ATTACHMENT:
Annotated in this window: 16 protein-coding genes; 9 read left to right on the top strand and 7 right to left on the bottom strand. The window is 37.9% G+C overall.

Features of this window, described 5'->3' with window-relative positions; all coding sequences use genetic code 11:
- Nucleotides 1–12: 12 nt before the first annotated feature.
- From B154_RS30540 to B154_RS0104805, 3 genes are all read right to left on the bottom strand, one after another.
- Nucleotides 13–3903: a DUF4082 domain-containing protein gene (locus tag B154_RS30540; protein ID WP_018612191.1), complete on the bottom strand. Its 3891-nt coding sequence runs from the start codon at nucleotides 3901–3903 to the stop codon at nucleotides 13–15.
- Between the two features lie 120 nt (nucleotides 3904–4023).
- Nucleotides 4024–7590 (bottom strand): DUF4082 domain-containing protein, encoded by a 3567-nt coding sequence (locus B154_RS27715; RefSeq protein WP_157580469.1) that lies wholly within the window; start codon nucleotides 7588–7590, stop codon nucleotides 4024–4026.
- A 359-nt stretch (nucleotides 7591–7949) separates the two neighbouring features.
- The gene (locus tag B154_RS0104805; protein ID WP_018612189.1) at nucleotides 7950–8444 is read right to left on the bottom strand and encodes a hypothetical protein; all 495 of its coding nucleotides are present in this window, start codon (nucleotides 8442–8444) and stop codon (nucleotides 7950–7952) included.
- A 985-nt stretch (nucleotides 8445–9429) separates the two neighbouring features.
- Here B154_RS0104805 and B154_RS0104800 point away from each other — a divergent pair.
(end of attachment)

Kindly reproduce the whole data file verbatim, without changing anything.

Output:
Annotated in this window: 16 protein-coding genes; 9 read left to right on the top strand and 7 right to left on the bottom strand. The window is 37.9% G+C overall.

Features of this window, described 5'->3' with window-relative positions; all coding sequences use genetic code 11:
- Nucleotides 1–12: 12 nt before the first annotated feature.
- From B154_RS30540 to B154_RS0104805, 3 genes are all read right to left on the bottom strand, one after another.
- Nucleotides 13–3903: a DUF4082 domain-containing protein gene (locus tag B154_RS30540; protein ID WP_018612191.1), complete on the bottom strand. Its 3891-nt coding sequence runs from the start codon at nucleotides 3901–3903 to the stop codon at nucleotides 13–15.
- Between the two features lie 120 nt (nucleotides 3904–4023).
- Nucleotides 4024–7590 (bottom strand): DUF4082 domain-containing protein, encoded by a 3567-nt coding sequence (locus B154_RS27715; RefSeq protein WP_157580469.1) that lies wholly within the window; start codon nucleotides 7588–7590, stop codon nucleotides 4024–4026.
- A 359-nt stretch (nucleotides 7591–7949) separates the two neighbouring features.
- The gene (locus tag B154_RS0104805; protein ID WP_018612189.1) at nucleotides 7950–8444 is read right to left on the bottom strand and encodes a hypothetical protein; all 495 of its coding nucleotides are present in this window, start codon (nucleotides 8442–8444) and stop codon (nucleotides 7950–7952) included.
- A 985-nt stretch (nucleotides 8445–9429) separates the two neighbouring features.
- Here B154_RS0104805 and B154_RS0104800 point away from each other — a divergent pair.